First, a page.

And those who went before and those who followed were shouting, “Hosanna! Blessed is he who comes in the name of the Lord!” (Mark 11:9 ESV)
Mark 11 begins the narrative that has traditionally been referred to as Holy Week. At the end of this week, Jesus would be crucified before rising again in triumph, just as he predicted. But before his triumphant victory over death, he still had work to do.
The events that form this final and most important week in the earthly ministry of Jesus Christ take place in Jerusalem, the holy city. Jerusalem is home to the brightest and best chief priests and religious leaders. It was once the regal capital of Israel in its most prominent days, where the great King David sat on the throne. The first-century Jews longed for the day wherein the promised Messiah would come and restore the wealth and power of Israel as he reigns from David’s throne.
The so-called “Triumphal Entry” of Jesus and his disciples into Jerusalem records the royal procession of the king coming into his capital city. But Jesus doesn’t ride a war horse. He isn’t met with the biggest crowd. He is not surrounded by royal guards. While the vision we have of his followers waving palm branches and shouting “Hosanna” certainly seems like a huge celebration, it is actually quite humble compared to the arrival of other dignitaries.
Zechariah 9:9 says, “Rejoice greatly, O daughter of Zion! Shout aloud, O daughter of Jerusalem! Behold, your king is coming to you; righteous and having salvation is he, humble and mounted on a donkey, on a colt, the foal of a donkey.”
Jesus’ arrival in Jerusalem is a direct fulfillment of this prophecy, and part of this prophecy is the emphasis that is that Jesus comes humble and mounted on a donkey. This is not a typical procession. This is not a typical royal arrival. This is not a typical king.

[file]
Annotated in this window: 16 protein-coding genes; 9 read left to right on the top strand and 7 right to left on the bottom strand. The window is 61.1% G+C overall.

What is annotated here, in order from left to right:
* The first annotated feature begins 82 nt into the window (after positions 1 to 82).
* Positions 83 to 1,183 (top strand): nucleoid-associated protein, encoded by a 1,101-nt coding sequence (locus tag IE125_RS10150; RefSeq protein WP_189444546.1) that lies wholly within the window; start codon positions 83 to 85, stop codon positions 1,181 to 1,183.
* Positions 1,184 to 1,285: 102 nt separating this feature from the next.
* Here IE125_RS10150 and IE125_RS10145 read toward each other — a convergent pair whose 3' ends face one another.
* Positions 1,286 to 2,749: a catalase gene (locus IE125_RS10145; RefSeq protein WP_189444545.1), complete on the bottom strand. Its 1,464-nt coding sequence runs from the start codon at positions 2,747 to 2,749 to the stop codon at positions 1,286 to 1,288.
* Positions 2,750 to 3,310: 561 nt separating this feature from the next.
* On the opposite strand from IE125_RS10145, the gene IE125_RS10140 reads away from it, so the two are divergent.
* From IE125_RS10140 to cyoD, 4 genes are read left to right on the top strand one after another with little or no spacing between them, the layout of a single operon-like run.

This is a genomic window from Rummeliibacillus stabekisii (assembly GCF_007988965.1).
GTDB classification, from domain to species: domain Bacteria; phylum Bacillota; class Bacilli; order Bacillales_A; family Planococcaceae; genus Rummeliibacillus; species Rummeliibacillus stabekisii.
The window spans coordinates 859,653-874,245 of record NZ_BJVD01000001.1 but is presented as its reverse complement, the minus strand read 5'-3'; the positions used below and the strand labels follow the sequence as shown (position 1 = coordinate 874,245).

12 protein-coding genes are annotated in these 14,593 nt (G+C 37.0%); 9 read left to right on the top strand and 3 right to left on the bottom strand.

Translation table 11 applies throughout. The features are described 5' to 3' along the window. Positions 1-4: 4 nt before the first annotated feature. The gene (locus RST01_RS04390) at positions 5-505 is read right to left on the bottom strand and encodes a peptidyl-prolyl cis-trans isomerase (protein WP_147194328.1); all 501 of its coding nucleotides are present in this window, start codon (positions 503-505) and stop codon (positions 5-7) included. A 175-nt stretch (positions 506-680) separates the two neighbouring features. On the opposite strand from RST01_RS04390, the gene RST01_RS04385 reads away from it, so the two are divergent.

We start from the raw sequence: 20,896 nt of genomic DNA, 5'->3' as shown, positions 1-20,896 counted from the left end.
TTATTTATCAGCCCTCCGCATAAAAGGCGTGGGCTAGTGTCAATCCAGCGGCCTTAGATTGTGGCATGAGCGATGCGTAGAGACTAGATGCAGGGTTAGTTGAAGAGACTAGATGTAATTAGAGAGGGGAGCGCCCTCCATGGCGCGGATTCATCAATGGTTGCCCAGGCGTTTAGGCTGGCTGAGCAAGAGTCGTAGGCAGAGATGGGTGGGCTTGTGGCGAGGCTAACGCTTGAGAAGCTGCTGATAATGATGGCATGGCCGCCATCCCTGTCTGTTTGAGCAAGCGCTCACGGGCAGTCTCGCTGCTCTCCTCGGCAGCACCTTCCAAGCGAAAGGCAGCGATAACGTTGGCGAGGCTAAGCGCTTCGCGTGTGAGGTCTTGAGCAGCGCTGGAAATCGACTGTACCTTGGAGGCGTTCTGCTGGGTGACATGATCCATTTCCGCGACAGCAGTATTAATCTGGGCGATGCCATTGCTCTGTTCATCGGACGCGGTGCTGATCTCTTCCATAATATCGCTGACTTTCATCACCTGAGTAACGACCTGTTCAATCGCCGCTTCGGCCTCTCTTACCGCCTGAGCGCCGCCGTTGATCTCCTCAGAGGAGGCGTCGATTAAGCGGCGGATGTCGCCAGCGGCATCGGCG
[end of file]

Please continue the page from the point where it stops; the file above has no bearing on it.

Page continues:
Those shouting “Hosanna” (meaning, “God, save us!”) were no doubt excited – but did they know what they were celebrating? Were they still thinking that this was the King that would restore David’s throne, overthrow the Romans, and raise Israel to worldwide prominence? Did they think he was coming to conquer?
We know the end from the beginning. Jesus came to Jerusalem first to be handed over to the Gentiles and crucified, in order to purchase salvation for sinners. His celebrants in Jerusalem may not have grasped that concept just yet, but they were willing to follow him.
Likewise, there is much we don’t know about the future rule and reign of Christ. We know he’ll defeat death finally, that he’ll wipe away every tear, and that he’ll set up a kingdom of perfect righteousness. But let’s face it – we don’t exactly know how that’s all going to pan out. Thus, just as those disciples shouted “Hosanna” with limited knowledge of the future, likewise, we worship Christ, only dimly knowing what the King will do, while pledging ourselves to him as the only King worth following.